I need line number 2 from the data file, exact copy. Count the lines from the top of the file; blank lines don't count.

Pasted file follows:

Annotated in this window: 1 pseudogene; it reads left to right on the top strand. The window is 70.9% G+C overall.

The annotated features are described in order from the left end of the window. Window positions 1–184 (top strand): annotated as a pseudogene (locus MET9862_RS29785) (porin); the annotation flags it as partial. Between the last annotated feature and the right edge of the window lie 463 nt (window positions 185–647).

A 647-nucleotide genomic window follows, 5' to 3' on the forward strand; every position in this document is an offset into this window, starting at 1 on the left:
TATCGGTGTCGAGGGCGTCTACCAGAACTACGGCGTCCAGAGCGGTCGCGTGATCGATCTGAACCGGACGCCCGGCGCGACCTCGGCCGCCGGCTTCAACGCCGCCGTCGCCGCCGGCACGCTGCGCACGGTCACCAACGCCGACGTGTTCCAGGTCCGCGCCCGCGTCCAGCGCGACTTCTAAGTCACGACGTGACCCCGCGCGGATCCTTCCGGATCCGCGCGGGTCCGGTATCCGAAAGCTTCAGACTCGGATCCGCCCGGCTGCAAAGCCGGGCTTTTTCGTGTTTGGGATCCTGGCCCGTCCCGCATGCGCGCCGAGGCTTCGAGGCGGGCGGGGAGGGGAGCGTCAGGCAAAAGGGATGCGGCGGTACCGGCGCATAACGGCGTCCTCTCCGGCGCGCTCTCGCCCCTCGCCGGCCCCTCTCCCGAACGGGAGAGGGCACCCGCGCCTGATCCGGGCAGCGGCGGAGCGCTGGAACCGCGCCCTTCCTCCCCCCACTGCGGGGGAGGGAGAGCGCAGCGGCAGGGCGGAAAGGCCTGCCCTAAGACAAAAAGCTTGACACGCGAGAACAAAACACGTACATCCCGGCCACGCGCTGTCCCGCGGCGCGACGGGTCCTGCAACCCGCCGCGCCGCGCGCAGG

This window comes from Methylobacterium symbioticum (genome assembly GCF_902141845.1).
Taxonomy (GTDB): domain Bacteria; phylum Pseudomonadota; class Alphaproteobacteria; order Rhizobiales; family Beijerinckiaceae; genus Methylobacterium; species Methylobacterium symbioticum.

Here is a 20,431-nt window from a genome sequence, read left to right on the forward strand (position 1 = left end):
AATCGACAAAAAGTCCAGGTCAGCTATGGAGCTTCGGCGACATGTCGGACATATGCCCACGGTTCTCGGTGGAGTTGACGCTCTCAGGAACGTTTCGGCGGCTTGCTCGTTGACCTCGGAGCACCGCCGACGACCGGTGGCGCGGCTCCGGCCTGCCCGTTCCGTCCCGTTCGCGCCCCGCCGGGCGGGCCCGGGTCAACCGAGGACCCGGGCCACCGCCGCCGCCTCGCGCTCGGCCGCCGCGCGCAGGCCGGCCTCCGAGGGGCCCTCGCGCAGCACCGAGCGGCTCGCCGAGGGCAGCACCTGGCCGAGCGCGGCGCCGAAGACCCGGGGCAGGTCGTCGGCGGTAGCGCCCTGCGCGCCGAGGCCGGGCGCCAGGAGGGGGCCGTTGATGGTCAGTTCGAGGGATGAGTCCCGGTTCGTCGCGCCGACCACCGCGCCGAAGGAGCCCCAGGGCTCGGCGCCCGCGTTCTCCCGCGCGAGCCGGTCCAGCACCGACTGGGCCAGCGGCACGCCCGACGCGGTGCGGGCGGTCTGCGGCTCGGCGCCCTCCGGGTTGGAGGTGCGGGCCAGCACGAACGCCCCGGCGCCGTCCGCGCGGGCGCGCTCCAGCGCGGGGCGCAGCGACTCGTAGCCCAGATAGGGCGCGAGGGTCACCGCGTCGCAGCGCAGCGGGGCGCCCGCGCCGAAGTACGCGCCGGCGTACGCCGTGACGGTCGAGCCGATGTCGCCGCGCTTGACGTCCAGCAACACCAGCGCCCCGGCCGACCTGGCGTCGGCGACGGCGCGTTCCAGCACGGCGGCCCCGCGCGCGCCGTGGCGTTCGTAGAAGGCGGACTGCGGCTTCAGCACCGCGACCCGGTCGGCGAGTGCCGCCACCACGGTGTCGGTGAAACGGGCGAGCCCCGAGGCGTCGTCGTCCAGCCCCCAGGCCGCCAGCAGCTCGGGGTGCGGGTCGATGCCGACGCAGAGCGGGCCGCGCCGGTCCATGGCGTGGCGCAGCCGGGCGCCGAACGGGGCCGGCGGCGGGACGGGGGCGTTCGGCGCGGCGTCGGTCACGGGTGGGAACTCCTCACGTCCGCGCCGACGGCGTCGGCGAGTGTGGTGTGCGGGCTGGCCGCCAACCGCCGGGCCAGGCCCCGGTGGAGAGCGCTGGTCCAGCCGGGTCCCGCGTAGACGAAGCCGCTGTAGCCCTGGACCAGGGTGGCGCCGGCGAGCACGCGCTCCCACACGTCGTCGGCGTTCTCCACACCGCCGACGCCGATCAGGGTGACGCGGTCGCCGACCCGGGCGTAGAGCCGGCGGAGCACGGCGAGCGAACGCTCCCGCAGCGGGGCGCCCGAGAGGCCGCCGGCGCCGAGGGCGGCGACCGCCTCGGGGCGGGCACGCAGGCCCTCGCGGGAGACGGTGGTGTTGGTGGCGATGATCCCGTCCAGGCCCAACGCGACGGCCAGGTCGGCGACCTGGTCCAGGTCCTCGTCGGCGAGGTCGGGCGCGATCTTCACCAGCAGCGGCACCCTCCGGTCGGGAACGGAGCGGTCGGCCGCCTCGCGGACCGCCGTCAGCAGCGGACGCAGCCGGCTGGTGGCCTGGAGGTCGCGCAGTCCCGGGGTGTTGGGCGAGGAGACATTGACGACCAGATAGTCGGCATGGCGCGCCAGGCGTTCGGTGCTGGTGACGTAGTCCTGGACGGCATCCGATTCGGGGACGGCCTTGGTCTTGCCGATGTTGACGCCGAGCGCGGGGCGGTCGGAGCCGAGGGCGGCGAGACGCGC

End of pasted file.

The annotated features are described in order from the left end of the window. Window positions 1–184 (top strand): annotated as a pseudogene (locus MET9862_RS29785) (porin); the annotation flags it as partial. Between the last annotated feature and the right edge of the window lie 463 nt (window positions 185–647).